And they have a point. Forbes magazine may call Hurwitz one of the most powerful people in corporate America, but he also runs a sloppy lumber company. The state suspended PALCO's license last winter for repeated violations of forest practices laws and renewed the license on a conditional basis for 1998. Hurwitz and Maxxam have paid millions of dollars to settle lawsuits brought against them by former PALCO shareholders and retirees. Other lawsuits are still pending, including one by the victims of the Stafford mudslide on New Year's Day 1997.
Although activists despise Hurwitz's practices, he is, for them, the perfect villain. Within five years, activists pre-
dict, Hurwitz will milk all the money he can from PALCO, then dump it and move on to another investment, leaving clear-cut hillsides and a decimated Humboldt County in his wake. (PALCO did not return phone calls from SF Weekly for this article.)
Fighting against a billionaire has prompted grass-roots movements to devise clever strategies. The Web site www.jailhurwitz.com offers a $50,000 reward for information leading to the arrest and conviction of Hurwitz. Some redwoods activists have purchased shares of Maxxam common stock so they can attend the company stockholders' meetings to propose that the organization sell all its Headwaters forest properties.
But the activists' most effective methods have been the most basic. It's very difficult and dangerous for a logger to cut down a tree if a human being is sitting in it. And no tree-sit has been more successful than the one that involves an attractive 24-year-old woman.
Julia Hill grew up in Arkansas, but spent much of her youth traversing the country in a 32-foot trailer driven by her father, a nondenominational preacher. Hill and her two brothers were home-schooled and forbidden to speak any slang in the house. She remembers growing up basically around adults. Children were expected not to speak until spoken to. But Hill was always headstrong. She rebelled against button-down religion by dressing up in weird clothing with her older brother. The two once attended church in Jonesboro, each wearing one cowboy boot and one tennis shoe.
After a miserable time in public high school, Hill went straight into college, working three jobs, including a little modeling. Someday, she figured, she would buy some land, start a community farm, and adopt children. After two years she dropped out of school, and opened a restaurant/club with her father, who had left the ministry.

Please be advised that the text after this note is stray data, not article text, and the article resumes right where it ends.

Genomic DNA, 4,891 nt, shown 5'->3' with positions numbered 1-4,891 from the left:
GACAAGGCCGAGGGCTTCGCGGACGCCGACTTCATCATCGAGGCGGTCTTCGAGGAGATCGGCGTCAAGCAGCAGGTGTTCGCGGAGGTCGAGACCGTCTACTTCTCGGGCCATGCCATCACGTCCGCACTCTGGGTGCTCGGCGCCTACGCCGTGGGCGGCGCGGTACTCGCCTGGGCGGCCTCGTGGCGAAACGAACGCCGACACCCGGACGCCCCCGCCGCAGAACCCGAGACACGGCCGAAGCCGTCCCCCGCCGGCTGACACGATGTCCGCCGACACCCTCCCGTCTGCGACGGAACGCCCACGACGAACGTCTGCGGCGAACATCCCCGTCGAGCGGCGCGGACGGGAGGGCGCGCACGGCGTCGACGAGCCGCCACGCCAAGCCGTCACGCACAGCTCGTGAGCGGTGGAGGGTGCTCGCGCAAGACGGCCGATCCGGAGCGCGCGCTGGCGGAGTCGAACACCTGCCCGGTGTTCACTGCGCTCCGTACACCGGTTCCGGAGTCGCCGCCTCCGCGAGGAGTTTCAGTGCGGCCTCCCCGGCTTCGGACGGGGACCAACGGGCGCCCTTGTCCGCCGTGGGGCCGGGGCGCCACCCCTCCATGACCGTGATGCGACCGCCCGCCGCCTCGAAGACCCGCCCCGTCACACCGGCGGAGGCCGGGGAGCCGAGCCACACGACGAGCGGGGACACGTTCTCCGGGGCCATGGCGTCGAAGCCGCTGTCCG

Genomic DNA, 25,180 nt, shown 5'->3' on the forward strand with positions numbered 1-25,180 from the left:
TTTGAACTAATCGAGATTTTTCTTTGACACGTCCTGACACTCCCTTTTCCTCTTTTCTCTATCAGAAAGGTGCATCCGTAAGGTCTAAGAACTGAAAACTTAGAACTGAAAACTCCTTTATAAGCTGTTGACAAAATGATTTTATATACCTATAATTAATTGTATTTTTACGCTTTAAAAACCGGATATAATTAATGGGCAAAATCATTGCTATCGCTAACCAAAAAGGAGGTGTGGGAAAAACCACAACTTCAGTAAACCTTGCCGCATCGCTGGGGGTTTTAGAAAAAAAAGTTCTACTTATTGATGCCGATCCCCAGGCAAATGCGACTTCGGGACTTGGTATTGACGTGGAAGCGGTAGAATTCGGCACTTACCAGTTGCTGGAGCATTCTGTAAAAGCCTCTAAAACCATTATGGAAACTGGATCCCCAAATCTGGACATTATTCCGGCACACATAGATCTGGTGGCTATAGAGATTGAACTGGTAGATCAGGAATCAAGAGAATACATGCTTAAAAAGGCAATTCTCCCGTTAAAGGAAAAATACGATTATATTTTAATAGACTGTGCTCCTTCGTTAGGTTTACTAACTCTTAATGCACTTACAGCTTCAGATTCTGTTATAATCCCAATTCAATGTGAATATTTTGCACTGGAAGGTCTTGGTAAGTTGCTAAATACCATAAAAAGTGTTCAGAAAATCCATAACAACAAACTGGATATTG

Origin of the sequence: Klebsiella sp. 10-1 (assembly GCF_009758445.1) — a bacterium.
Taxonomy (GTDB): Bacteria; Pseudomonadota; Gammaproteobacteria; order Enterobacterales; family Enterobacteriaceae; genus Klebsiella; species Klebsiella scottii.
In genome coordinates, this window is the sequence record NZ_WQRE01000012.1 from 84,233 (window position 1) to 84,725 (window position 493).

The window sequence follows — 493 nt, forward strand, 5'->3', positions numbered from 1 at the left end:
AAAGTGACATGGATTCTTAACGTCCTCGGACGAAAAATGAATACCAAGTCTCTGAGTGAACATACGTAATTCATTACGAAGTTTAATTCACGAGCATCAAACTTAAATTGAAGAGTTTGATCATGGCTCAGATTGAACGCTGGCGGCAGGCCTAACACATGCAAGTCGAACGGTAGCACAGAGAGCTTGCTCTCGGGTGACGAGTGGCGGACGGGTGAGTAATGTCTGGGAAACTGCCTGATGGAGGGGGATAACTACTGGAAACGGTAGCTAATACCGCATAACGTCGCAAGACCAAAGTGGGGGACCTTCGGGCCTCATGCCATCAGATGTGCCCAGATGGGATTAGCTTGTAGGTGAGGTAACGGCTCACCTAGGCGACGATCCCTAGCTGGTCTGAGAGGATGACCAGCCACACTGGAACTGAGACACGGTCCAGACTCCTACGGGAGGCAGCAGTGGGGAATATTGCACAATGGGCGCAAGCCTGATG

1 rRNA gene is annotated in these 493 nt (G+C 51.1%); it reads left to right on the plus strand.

At this point, while Hill was bartending and saving money, her life changed forever. She says she encountered a stalker who attempted to kill her, and she had to go into hiding and move to another town. Soon after, she says she got in a terrible car accident. The steering column was shoved into her head and pressed against her brain. Delicate surgery reconstructed her skull. She was so badly injured, she says, she couldn't even form words.
"I began stuttering. I fell over all the time. I would drop things. I would get flashes where my whole body would feel like it would light on fire. And then I'd throw up and pass out. All these crazy things."
For the next 10 months she recuperated and thought about taking a spiritual journey around the world. Her family wasn't surprised; she had always had the wanderlust, always seemed to be traveling or camping somewhere. When she learned that some friends were headed to California, she hitched along for the ride. When they reached Humboldt County and pulled off the road into the redwoods, she wandered off by herself. She says she was so overwhelmed by the magnificent trees that she fell to her knees and began to weep.
She returned to Arkansas, sold all her possessions, bought camping gear, and came back to California.
In the fall of 1997, a tall young woman with long hair showed up at the EPIC office, asking how she could help in the fight to save the trees. Julia Hill looked around for the Earth First! base camp, but it was closing for the rainy season. Somebody suggested she check out the annual Headwaters year-end rally, which was being held in the small community of Stafford. She stepped off a bus into the crowd and learned about a tree called Luna.
Activists had already been sitting in the tree for several weeks. After Earth First! discovered PALCO was clear-cutting old-growth redwoods on a ridge above Stafford, a group hiked up and chose to sit in the biggest old-growth tree it could find -- its trunk was 16 feet in diameter. One evening a team hoisted up a plywood platform and lashed it to the branches. That night was a full moon, and so they named it Luna.
The day Hill arrived, activists were wandering through the rally, looking for a volunteer to sit in Luna on a more permanent basis. Hill immediately raised her hand.
"I was so excited," she says. "I didn't even know what it meant. I just knew it had something to do with the forest."
As is the tradition among Headwaters people, she chose a forest name, and Julia Hill became Butterfly. Activists taught her how to ascend a rope using a sliding prussik knot. The first time up, she stayed in the tree for six days. When she came down to take a shower and clean her clothes, she hitched a ride with Josh Brown, one of the core organizers of Earth First!. They drove and talked for 45 minutes, and she described her car wreck. Brown listened to the grisly details in awe.
"We get a lot of incredible people that come up here," Brown recalls. "People quit their jobs, quit school, put on a backpack, and help out. It's what keeps this movement going. This woman had a life-threatening accident. I was really struck by her story. I was definitely excited."
Butterfly returned to sit in the tree for a few more days, then fell ill and descended again. On Dec. 10 she returned to Luna, this time intent on staying. She set up housekeeping on a piece of plywood the size of a queen bed, 180 feet above the ground.